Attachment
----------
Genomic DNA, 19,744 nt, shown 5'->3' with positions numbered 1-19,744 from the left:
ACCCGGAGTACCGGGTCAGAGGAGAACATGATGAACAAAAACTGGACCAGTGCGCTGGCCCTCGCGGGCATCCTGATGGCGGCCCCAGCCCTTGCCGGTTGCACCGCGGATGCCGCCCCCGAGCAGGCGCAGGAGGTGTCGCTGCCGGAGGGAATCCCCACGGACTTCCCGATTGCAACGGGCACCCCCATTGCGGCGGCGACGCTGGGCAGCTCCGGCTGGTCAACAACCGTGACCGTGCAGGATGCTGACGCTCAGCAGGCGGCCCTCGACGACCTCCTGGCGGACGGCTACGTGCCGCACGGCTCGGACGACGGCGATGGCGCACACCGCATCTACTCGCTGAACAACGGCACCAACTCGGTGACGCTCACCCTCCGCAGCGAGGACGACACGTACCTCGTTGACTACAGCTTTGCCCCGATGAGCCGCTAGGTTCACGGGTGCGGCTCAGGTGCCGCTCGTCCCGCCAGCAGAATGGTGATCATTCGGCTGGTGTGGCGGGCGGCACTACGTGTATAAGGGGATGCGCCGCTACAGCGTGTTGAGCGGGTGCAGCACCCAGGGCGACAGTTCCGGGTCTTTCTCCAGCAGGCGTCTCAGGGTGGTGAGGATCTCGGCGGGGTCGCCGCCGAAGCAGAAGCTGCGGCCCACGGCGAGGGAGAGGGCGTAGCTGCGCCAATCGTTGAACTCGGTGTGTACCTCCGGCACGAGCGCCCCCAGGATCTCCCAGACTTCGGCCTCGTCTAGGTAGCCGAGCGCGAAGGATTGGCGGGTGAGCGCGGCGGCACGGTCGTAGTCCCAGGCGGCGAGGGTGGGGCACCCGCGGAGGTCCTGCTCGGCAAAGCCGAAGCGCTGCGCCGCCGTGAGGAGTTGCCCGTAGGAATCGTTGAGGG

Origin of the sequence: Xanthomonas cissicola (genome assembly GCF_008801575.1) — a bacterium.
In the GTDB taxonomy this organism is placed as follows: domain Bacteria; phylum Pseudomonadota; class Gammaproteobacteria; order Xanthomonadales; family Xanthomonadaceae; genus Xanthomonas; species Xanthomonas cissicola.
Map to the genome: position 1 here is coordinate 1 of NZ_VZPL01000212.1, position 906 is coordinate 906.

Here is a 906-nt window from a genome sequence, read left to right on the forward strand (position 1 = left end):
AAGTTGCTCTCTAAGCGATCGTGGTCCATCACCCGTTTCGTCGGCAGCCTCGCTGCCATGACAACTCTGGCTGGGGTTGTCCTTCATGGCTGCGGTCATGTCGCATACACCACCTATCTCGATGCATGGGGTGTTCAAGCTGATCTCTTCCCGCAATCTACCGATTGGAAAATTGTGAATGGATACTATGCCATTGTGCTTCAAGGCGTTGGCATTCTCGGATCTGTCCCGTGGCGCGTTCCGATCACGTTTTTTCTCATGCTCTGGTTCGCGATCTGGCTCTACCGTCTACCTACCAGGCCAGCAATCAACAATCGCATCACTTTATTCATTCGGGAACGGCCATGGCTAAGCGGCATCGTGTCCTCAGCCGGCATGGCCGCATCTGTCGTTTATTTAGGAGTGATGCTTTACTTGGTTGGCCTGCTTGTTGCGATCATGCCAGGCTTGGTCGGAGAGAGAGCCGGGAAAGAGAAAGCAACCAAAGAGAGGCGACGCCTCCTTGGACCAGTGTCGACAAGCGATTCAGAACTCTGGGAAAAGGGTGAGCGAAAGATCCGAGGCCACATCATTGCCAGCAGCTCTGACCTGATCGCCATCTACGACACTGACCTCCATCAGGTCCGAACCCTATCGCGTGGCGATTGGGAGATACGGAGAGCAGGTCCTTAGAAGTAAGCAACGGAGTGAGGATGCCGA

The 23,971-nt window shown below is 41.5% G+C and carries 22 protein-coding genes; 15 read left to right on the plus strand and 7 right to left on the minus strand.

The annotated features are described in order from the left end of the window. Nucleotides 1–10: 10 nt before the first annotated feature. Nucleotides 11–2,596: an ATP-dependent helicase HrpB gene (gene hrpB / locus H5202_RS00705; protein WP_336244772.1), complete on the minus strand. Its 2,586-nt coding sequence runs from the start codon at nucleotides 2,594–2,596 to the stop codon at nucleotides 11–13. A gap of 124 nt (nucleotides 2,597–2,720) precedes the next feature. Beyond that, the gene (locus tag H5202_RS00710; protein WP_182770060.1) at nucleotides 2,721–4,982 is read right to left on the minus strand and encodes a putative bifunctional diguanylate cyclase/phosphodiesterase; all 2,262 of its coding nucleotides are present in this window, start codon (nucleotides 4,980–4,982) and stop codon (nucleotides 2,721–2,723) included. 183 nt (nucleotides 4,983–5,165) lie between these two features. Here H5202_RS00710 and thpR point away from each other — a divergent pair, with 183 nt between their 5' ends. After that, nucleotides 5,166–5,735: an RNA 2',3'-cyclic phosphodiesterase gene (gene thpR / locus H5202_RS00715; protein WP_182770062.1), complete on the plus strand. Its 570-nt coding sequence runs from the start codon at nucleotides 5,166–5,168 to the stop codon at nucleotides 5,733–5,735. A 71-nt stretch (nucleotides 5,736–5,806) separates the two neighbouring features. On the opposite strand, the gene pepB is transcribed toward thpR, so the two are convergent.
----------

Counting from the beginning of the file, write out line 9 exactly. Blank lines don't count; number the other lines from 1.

The annotated features are described in order from the left end of the window. Nucleotides 1–10: 10 nt before the first annotated feature. Nucleotides 11–2,596: an ATP-dependent helicase HrpB gene (gene hrpB / locus H5202_RS00705; protein WP_336244772.1), complete on the minus strand. Its 2,586-nt coding sequence runs from the start codon at nucleotides 2,594–2,596 to the stop codon at nucleotides 11–13. A gap of 124 nt (nucleotides 2,597–2,720) precedes the next feature. Beyond that, the gene (locus tag H5202_RS00710; protein WP_182770060.1) at nucleotides 2,721–4,982 is read right to left on the minus strand and encodes a putative bifunctional diguanylate cyclase/phosphodiesterase; all 2,262 of its coding nucleotides are present in this window, start codon (nucleotides 4,980–4,982) and stop codon (nucleotides 2,721–2,723) included. 183 nt (nucleotides 4,983–5,165) lie between these two features. Here H5202_RS00710 and thpR point away from each other — a divergent pair, with 183 nt between their 5' ends. After that, nucleotides 5,166–5,735: an RNA 2',3'-cyclic phosphodiesterase gene (gene thpR / locus H5202_RS00715; protein WP_182770062.1), complete on the plus strand. Its 570-nt coding sequence runs from the start codon at nucleotides 5,166–5,168 to the stop codon at nucleotides 5,733–5,735. A 71-nt stretch (nucleotides 5,736–5,806) separates the two neighbouring features. On the opposite strand, the gene pepB is transcribed toward thpR, so the two are convergent.